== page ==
Today, I pulled the trigger and registered to run the Chicago Marathon for Girls on the Run (see info at the end of the blog for more about this amazing organization). While this was in my plan since December, it’s always fun and exciting to make it real by registering and booking hotel/flights. (Note: I already booked the hotel about a month ago, just because I wanted to make sure we got a room!)
I wasn’t really planning to run for a charity again this year, but I changed my mind for a few reasons.
First was the lottery: while I understand the odds of getting into Chicago by lottery are quite good, I wanted a guaranteed place if I signed up to run with an official charity partner of the race. And I learned that if you sign up with a charity partner before lottery results are released (in April), the fundraising obligation is less than if you were to secure a bib with a charity partner after the lottery. So I am on the hook to raise $1000, compared to $1500 if I waited until after the lottery.
Second was that we do have our annual giving budget in our household. If I really don’t feel like begging for money from others, my husband and I will happily put money towards this fundraising, as it is a cause I feel passionate about. It makes me smile knowing that we can do this, and we are excited to support a charity that helps young girls to grow in life through running.
I’m also excited to be part of a ‘team’ for the Chicago Marathon. I’ve always run everything solo, and this will be a bit more of a group experience, from the team singlet to the pre-race group dinner. It will be neat to meet a few others who also support Girls on the Run and hear their stories of why they are running Chicago.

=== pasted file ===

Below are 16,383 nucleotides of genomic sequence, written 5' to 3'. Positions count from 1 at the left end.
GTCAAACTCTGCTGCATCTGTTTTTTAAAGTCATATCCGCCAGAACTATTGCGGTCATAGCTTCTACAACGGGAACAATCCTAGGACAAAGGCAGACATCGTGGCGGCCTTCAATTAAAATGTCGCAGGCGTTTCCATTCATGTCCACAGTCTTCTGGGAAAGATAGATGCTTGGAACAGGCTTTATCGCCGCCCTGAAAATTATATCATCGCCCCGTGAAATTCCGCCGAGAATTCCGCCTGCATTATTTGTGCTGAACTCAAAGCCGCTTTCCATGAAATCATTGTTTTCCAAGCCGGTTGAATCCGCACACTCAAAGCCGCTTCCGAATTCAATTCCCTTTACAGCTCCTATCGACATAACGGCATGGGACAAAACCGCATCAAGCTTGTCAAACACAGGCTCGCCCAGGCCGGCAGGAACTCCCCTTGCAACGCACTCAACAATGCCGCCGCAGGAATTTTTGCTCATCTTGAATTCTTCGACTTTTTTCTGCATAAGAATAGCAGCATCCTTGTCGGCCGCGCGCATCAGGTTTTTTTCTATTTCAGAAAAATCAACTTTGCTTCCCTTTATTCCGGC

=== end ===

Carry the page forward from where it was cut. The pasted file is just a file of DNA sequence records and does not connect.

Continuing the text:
Finally, running for a charity allows me a chance to help introduce my family and friends to a charitable effort that I support. Even if they don’t donate now, they may remember my choice of charities at some point in the future, supporting it later on. Or perhaps someone else may see my post and think that their daughter, niece or neighborhood child could benefit from being a part of (in this case) Girls on the Run. Or maybe it will encourage a fellow runner to get involved as a coach with the programme. (Note: I would love to be a coach and help start a chapter in Cayman; however, Girls on the Run are only in the US and Canada at the present time, and have no plans to expand further at this time.) Any way that I can inspire someone to ‘join in’ makes me feel great!
While I promise I won’t bombard my blogs with donation requests, I may post the occasional reminder that I would love to have others help support my efforts. If you are led to do so, please visit my Crowdrise Fundraising page (donations are tax deductible, as GOTR is a non-profit entity!).
Being able to run a marathon and have it benefit OTHERS, well, that is clearly the best case scenario I can think of. Look out Chicago – here I come! Let’s do this!
What charities have you raised money for? How has the actual race experience been with the ‘charity team’?
Girls on the Run (information found at https://www.girlsontherun.org/)
- Started in 1996, in Charlotte, NC, with 13 participants
- Curriculum provides pre-adolescent girls with the necessary tools to embrace their individual strengths and successfully navigate life experiences
- Now serves 168,000 girls in 225+ cities across North America each year
- There are two programmes: one for grades 3-5, one for grades 6-8
- Running is used to inspire and motivate girls, encourage lifelong health and fitness, and build confidence through accomplishment. Important social, psychological, and physical skills and abilities are developed and reinforced throughout the program
- At the end of the 10-12 week programme, the participants complete a 5k running event to give them a tangible sense of achievement